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Gustav Allan Pettersson

Symphony #6 (1963-66)

"Someone once said that I compose out of self-pity. Like hell I do! (i helvete heller!) Do you think that I could have composed what I have composed, do you think that one can write a single note with life in it if one sits there and pities oneself? What I convey is not self-pity but pure information." - Allan Pettersson

With the mighty Sixth, Pettersson launched the series of metaphysical symphonies 6 - 9 that are the basis of his reputation. I see the Sixth as very similar in purpose to Beethoven's famous "Heiliegenstadt Testament": a cathartic expression of emotion in the wake of personal crisis. In Pettersson's case, it was the hospitalization and near death from rheumatoid arthritis and disabling side-effects that prompted this utterly personal and yet universal statement. At an hour in length, it is half-again as long as any of his symphonies written before it. It also marks a more harmonic turn in his compositions. If not exactly full of "big tunes", it is somewhat less demanding of the listener than the preceding symphonies. It was begun in 1963, but the completion was delayed by his illness until 1966. The Sixth was premiered on January 21, 1968, by Stig Westerberg conducting the Swedish Radio Symphony Orchestra.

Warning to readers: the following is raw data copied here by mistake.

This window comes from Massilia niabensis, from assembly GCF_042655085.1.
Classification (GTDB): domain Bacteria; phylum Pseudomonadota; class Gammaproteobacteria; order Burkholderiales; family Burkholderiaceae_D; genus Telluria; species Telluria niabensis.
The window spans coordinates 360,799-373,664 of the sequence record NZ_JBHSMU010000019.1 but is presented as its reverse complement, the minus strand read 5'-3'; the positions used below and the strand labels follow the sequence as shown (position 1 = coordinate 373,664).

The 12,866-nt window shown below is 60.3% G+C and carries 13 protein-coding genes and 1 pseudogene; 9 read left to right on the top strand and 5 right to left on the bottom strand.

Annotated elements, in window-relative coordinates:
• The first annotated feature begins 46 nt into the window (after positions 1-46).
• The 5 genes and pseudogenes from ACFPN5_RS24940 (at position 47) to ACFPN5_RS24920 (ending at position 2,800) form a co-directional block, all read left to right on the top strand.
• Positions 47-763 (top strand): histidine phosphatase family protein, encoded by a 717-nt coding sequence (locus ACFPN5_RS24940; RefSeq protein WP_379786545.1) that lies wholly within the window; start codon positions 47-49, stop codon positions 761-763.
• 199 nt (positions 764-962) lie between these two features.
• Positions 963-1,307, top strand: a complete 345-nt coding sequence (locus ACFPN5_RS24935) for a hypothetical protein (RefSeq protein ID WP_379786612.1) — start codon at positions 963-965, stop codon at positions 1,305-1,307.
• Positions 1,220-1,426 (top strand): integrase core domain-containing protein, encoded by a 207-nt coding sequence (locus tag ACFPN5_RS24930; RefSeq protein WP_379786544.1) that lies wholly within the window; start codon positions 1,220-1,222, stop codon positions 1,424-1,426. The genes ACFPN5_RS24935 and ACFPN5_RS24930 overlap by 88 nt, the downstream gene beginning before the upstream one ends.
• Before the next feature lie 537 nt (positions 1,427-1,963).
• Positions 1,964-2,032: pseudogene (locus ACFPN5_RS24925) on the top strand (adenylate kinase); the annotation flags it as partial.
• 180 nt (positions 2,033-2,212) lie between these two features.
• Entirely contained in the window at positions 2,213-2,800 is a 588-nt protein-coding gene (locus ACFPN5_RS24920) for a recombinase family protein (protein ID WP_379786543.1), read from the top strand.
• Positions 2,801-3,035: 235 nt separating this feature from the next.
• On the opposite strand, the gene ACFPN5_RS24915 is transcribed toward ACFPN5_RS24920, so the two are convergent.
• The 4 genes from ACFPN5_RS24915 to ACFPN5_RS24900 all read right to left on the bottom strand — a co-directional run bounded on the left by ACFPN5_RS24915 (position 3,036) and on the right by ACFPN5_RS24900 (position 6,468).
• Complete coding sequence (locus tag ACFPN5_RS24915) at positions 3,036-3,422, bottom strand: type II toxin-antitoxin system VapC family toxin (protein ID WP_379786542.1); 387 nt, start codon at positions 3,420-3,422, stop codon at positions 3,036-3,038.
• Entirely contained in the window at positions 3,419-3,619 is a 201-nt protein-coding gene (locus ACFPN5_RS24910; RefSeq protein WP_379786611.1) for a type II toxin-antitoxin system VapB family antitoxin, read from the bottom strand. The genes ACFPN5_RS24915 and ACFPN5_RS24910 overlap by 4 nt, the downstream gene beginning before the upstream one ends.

The only currently available recording of the Sixth is by Manfred Trojahn conducting the German Symphony Orchestra of Berlin on cpo (CPO 999124-2), recorded in May, 1993. The other was by Okku Kamu leading the Norrköping Symphony Orchestra on European CBS (CBS Masterworks 76553). This latter was recorded live at a performance on April 11, 1976, and some irritating coughs are left intact. Unfortunately, it is also a superior performance. Trojahn allows too many details to become overwhelming at the expense of the overall coherency, and at 60:38, he is over 7 minutes longer than Kamu's 53:20. I suppose that I should be grateful for ANY recording of the Sixth on CD, and Trojahn has his moments, but I urge the reader to try and obtain the Kamu.

Copyright © Mark Shanks, 1996